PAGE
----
Also look at for an excellent evangelistic mag in 3 languages. Their philosophy is similar to what you want to do –controversial issues and a Christian response - their latest issue is on sex and love and it includes a critique of Stanley Kubricks “Eyes Wide Shut”.

There are more resource connections on

Let me know if I can help further

Andrew Jones

Club Scenes and Church.

Churches looking like clubs. Or coffee shops. Why not?
My first attempt was in 1988 in Portland Oregon. I started a worship service for those on the fringe and unbelievers that wanted to come to church felt threatened by the strong and unusual culture of the main service.
The new service had the look and feel of a club, although more like a Comedy Club/Cafe than a music club. I spoke from a stool on the stage. People sat around small tables, getting up at anytime to get coffee and tea, and pastries. Not really radical, but for an Evangelical Free Church, in the 1980’s, it was a ginormous stretch for the elders and the older people. While I was on an extended trip to Australia, they pulled the plug and stopped the service. A decade later, God did the same thing to the church.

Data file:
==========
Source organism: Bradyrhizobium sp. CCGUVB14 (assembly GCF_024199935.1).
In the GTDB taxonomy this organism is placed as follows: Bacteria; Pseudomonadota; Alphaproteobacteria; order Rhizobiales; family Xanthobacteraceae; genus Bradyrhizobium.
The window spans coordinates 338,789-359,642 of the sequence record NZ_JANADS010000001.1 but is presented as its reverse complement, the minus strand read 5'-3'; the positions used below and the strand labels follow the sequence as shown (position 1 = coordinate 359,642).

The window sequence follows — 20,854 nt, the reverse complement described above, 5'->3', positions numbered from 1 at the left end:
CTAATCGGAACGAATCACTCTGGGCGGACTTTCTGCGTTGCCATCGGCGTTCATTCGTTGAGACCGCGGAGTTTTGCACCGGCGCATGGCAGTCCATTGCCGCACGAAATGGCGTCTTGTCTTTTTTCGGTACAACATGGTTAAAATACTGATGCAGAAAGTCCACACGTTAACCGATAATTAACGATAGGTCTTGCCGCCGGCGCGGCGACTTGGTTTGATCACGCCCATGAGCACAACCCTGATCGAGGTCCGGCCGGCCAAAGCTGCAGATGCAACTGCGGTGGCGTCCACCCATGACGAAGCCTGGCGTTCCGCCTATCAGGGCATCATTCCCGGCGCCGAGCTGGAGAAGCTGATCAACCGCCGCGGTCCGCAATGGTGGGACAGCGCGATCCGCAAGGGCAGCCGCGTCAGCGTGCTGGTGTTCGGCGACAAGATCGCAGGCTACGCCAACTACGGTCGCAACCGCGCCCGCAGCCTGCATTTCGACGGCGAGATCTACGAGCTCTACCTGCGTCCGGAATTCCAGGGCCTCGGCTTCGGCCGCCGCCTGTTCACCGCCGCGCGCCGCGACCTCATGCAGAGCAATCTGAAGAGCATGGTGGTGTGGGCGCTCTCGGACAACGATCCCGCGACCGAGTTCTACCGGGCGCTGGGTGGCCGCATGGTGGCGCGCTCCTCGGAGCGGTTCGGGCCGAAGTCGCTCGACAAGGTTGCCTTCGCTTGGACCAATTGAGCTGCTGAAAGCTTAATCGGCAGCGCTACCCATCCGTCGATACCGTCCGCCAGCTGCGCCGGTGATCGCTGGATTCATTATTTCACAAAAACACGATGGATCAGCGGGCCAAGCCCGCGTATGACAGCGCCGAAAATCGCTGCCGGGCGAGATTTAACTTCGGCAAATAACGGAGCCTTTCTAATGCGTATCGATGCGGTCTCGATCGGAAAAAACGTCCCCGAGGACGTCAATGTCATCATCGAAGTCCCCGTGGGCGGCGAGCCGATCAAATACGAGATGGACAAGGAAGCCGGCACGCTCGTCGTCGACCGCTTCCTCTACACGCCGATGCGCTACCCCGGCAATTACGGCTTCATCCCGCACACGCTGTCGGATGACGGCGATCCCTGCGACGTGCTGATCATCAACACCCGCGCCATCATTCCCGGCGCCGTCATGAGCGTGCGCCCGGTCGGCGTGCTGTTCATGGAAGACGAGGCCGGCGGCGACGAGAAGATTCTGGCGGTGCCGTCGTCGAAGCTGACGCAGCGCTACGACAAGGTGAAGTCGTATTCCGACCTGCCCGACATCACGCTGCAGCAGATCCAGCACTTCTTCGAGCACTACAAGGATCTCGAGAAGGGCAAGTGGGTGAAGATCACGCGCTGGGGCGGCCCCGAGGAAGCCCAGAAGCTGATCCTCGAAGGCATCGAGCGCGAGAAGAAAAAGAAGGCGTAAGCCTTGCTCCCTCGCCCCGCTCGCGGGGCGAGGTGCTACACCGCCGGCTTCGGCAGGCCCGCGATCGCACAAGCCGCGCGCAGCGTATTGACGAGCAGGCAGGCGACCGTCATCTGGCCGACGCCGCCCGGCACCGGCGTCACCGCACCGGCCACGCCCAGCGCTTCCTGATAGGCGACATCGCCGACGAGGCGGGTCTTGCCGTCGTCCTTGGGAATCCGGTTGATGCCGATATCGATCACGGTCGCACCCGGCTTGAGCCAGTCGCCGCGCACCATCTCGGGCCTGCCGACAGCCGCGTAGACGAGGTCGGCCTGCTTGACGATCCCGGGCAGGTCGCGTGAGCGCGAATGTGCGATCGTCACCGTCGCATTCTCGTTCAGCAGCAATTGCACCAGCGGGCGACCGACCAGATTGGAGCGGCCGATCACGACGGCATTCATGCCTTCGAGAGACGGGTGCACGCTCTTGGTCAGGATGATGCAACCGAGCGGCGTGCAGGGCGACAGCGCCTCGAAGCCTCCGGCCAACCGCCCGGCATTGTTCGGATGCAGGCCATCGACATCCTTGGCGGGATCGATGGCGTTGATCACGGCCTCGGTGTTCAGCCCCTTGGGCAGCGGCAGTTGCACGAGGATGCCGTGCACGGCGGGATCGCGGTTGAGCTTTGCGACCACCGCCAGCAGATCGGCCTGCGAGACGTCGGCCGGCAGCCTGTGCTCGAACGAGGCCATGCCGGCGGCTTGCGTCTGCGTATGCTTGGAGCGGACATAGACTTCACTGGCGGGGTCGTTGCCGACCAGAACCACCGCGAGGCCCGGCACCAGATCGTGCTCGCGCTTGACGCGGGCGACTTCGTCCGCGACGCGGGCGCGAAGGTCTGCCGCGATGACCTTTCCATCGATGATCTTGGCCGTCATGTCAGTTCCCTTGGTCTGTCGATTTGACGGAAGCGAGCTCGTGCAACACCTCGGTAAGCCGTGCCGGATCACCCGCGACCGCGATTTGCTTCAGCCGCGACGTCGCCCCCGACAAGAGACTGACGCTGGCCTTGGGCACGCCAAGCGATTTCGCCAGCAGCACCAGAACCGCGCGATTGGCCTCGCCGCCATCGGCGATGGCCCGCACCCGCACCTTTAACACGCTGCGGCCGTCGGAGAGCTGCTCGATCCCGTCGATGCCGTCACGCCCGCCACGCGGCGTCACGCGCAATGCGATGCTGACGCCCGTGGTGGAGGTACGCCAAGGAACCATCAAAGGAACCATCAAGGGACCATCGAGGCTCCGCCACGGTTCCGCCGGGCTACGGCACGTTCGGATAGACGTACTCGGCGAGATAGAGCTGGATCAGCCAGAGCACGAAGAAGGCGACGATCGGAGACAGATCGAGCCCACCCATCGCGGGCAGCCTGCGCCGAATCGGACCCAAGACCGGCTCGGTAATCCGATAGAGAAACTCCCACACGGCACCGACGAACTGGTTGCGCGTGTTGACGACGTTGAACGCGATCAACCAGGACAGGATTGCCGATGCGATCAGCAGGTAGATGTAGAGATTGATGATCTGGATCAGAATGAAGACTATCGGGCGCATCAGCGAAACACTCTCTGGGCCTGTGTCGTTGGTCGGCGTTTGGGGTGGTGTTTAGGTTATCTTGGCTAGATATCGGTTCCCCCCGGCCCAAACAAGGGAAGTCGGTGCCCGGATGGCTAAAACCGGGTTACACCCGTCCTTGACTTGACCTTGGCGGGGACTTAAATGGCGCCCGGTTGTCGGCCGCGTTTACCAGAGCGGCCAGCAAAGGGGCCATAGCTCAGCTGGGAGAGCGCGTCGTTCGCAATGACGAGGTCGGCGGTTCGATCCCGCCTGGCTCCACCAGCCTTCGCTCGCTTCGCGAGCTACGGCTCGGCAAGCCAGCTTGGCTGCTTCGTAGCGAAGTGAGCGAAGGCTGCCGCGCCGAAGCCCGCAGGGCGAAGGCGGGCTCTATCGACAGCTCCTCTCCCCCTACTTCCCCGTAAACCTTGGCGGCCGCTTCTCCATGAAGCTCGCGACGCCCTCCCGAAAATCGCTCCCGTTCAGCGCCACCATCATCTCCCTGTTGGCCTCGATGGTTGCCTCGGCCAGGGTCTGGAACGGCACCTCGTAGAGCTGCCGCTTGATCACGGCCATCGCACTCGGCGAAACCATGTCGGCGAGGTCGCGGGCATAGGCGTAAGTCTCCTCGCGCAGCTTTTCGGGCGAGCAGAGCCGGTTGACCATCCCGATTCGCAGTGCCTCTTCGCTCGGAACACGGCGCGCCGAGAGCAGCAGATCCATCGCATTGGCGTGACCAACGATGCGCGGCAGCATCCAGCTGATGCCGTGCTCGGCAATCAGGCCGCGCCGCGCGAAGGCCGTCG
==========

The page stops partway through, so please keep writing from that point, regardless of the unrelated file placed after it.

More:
During the nineties I actually started a club. Club God Squad happened on San Francisco’s Haight Street every Friday night. We had the use of an old movie theatre that was owned by a Black Pentecostal church. We had Christian hard-core bands start at 9pm and rock the place. At 11pm the DJ’s started. Some of them were Christian and some were not. We enforced a no-profanity rule on the music. Everyone was cool with that. It was a God event and all the musicians supported the cause.. We managed to get on the Rave Hotline in San Francisco – which meant that at 2 or 3 am there would be a tidal wave of people coming out of nowhere to sample our club scene, and then they would be gone. Henna tattoos were given. Some Christian piercing artist set up shop at our events each week. Students from Golden Gate Seminary used to come and help out. The club never became a church. And when the Pentecostal church saw our street graphics on the wall, they refused to let us have the space.